I can’t wait to walk some trail again but Greenleaf has his eye set on getting to the next town. I can’t blame him, the trail makes a long detour south just to get back to SR 20 six miles later. He continues about 2-3 miles along the Highway and hangs out at the Greyhound race track bar for a few hours while I continue on trail.
My first mile off the highway is possibly worse than the highway since it’s a sandy logging road in the hot sun with a short soggy section. I don’t even mind getting my feet wet but the sun is baking me. I had stowed my sun umbrella but need to take it out again.
After I leave the logging road the trail improves and soon I’m in the forest with shade and good tread. There is even a sweet little section with a stream next to a boardwalk. I do feel silly basically walking in the wrong direction but once I reach the Sand Pond area I forget all about that. There are two ponds, one with a beautiful reflection and some ducks and the other has an awesome cypress forest lining the shore. So cool! It’s a good thing GL isn’t here because I take my time taking pictures.
A little further along there is a sign to a boardwalk. That’s sounds intriguing. It’s only about 1/4 mile past the Florida trail turn off and I decide to explore. The board walk goes though the cypress swamp. I’m surrounded by a gazillion cypress trees, I love it!
Back on trail there are a few more pretty ponds with cypress trees to walk by and then it’s on to a residential road. My feet are hurting badly at this point and when Greenleaf suggests staying in a motel in Ebro I’m easily convinced. I hobble the .7 to the motel and don’t move much for a while. Luckily GL surprised me with a Subway sandwich so I didn’t have to hobble across the parking lot. My feet are throbbing.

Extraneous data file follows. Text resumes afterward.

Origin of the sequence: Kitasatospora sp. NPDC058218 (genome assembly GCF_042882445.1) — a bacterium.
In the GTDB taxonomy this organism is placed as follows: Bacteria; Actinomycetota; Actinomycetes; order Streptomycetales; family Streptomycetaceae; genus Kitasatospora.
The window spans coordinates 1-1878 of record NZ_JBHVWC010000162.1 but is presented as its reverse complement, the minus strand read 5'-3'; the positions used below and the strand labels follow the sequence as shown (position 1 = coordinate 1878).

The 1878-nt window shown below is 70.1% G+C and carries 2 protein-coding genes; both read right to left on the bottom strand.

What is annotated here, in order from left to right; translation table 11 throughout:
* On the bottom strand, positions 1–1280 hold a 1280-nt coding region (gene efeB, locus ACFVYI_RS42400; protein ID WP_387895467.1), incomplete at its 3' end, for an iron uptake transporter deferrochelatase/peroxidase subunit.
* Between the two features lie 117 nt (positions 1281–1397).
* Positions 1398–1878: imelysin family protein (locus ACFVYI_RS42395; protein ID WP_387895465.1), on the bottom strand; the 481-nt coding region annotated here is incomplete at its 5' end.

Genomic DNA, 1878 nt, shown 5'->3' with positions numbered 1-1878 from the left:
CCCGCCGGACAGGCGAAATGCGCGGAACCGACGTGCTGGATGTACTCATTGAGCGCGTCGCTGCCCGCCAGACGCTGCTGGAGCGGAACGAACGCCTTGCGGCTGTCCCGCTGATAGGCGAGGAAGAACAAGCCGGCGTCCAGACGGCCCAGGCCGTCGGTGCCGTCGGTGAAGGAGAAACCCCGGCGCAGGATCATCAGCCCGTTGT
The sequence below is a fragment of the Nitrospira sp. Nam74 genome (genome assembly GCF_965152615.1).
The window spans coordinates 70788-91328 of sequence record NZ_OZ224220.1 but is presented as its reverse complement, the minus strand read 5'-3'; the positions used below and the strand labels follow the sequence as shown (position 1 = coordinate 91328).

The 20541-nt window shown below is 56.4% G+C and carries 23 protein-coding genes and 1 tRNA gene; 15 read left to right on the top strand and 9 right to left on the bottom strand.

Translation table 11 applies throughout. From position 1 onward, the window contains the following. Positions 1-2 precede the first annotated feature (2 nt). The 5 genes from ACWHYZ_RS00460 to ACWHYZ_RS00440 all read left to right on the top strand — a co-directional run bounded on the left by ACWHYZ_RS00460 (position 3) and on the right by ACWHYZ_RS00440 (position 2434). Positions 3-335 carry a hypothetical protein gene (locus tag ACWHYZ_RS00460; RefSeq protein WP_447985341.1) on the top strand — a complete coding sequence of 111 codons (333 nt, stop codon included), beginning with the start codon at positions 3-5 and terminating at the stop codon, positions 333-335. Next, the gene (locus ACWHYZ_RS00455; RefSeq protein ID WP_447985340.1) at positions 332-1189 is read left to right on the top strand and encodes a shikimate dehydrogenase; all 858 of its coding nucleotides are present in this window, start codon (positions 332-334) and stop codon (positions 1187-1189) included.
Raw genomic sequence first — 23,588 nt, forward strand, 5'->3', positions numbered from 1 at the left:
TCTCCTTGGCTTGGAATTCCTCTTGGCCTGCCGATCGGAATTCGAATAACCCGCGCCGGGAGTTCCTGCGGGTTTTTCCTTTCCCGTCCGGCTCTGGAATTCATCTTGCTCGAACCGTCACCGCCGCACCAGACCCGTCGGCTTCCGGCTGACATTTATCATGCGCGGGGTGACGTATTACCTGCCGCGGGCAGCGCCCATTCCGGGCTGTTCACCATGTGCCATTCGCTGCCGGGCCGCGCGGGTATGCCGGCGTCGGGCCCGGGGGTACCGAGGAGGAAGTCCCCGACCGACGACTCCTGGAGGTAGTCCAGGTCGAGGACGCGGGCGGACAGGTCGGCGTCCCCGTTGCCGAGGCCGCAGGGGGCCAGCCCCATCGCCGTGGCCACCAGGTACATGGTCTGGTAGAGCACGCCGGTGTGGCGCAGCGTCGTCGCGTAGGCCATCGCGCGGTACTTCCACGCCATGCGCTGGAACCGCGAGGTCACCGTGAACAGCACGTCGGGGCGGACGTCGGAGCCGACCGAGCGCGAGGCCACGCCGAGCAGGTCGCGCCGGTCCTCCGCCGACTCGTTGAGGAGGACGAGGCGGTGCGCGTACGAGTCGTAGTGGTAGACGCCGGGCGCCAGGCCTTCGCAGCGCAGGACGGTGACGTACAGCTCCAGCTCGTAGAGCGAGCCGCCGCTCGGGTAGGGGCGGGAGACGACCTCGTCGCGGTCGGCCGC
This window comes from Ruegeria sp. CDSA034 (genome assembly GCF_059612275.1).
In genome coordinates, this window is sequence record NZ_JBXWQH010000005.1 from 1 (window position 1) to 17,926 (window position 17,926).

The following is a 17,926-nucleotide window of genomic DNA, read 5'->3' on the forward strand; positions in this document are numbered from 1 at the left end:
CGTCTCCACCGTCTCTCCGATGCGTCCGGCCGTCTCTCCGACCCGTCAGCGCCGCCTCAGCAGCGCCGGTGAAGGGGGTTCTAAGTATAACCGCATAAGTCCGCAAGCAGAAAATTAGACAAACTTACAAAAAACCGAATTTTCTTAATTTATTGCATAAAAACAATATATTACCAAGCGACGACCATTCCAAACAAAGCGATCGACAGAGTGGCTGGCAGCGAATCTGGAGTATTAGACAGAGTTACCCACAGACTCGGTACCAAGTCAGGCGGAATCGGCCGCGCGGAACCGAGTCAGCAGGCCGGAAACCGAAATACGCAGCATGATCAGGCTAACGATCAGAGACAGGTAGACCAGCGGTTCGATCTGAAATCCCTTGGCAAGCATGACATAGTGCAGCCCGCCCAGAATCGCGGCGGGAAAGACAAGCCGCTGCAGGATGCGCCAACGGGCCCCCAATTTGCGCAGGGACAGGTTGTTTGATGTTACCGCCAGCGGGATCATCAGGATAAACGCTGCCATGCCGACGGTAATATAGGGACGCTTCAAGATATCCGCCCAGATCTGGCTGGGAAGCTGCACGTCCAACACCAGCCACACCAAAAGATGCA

Day 19, 24.6 miles, flat spot in oak hammock.
Last night must have been the coldest night so far. We see some frost and our tent is soaking with condensation again. Brrr!
Wearing all of our layers we head out to the road again. The sunrise is pretty but otherwise it’s pretty boring. There is lots of trash on the side of the road and a gazillion barking dogs. It’s always fun when they leave their yard and chase you.
Thank goodness we have some music to listen to and traffic isn’t too bad.
Eight miles later we make a small detour to the Dollar General. We have an early lunch with all kinds of random things with too much sugar and cheese. A lady excitedly asks us if we are traveling light and when we say yes she offers a big bar of Amish soap. We say that it’s too heavy but much appreciated.
All hyper from the food and drinks we continue on the road for another three miles. Along the way I suggest we dry out the tent since it’s sunny and there is a bit of a breeze. We must have been an odd sight on the side of the road holding our tent up.
At the trailhead we meet the section leader for this section of the trail and he and his friends ask if we need anything. We’re still carrying too much food and just stuffed our faces so unfortunately all we ask for is some water.
We’re entering the Econfina segment and follow the Econfina River. It’s a beautiful section with quite a variety of vegetation. And some side streams have clear water! And the trail tread is great! We’re loving it!
There are quite a few ups and downs which we’re no longer used to but we’re both wishing for more of this.
Our campsite for the night is sweet. On nice pine duff underneath a big oak tree with frogs singing their songs.
It was cold!!!
The Econfina bluffs